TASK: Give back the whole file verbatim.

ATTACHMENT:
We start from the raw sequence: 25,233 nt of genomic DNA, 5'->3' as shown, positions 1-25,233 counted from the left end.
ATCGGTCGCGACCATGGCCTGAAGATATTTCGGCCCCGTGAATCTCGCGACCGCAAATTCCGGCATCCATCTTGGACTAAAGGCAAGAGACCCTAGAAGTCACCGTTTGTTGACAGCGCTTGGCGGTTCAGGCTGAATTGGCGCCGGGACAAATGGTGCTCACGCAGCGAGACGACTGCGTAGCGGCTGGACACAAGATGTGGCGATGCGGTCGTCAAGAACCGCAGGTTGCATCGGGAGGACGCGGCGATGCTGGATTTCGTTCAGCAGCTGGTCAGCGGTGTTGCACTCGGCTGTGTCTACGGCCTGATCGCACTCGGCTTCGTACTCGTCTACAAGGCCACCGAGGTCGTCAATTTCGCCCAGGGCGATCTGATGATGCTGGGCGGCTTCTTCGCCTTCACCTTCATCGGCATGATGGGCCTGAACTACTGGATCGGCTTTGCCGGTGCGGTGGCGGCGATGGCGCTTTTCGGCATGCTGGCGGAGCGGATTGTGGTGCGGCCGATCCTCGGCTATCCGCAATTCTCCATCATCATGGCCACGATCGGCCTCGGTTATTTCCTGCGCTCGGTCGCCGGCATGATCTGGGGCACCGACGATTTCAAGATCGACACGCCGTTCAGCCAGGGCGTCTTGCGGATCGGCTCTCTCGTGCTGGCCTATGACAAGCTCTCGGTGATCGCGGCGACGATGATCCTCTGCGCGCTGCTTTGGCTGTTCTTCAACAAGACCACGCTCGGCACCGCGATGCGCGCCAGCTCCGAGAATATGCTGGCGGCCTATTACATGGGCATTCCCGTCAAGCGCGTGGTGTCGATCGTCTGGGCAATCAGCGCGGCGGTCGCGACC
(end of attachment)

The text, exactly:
We start from the raw sequence: 25,233 nt of genomic DNA, 5'->3' as shown, positions 1-25,233 counted from the left end.
ATCGGTCGCGACCATGGCCTGAAGATATTTCGGCCCCGTGAATCTCGCGACCGCAAATTCCGGCATCCATCTTGGACTAAAGGCAAGAGACCCTAGAAGTCACCGTTTGTTGACAGCGCTTGGCGGTTCAGGCTGAATTGGCGCCGGGACAAATGGTGCTCACGCAGCGAGACGACTGCGTAGCGGCTGGACACAAGATGTGGCGATGCGGTCGTCAAGAACCGCAGGTTGCATCGGGAGGACGCGGCGATGCTGGATTTCGTTCAGCAGCTGGTCAGCGGTGTTGCACTCGGCTGTGTCTACGGCCTGATCGCACTCGGCTTCGTACTCGTCTACAAGGCCACCGAGGTCGTCAATTTCGCCCAGGGCGATCTGATGATGCTGGGCGGCTTCTTCGCCTTCACCTTCATCGGCATGATGGGCCTGAACTACTGGATCGGCTTTGCCGGTGCGGTGGCGGCGATGGCGCTTTTCGGCATGCTGGCGGAGCGGATTGTGGTGCGGCCGATCCTCGGCTATCCGCAATTCTCCATCATCATGGCCACGATCGGCCTCGGTTATTTCCTGCGCTCGGTCGCCGGCATGATCTGGGGCACCGACGATTTCAAGATCGACACGCCGTTCAGCCAGGGCGTCTTGCGGATCGGCTCTCTCGTGCTGGCCTATGACAAGCTCTCGGTGATCGCGGCGACGATGATCCTCTGCGCGCTGCTTTGGCTGTTCTTCAACAAGACCACGCTCGGCACCGCGATGCGCGCCAGCTCCGAGAATATGCTGGCGGCCTATTACATGGGCATTCCCGTCAAGCGCGTGGTGTCGATCGTCTGGGCAATCAGCGCGGCGGTCGCGACC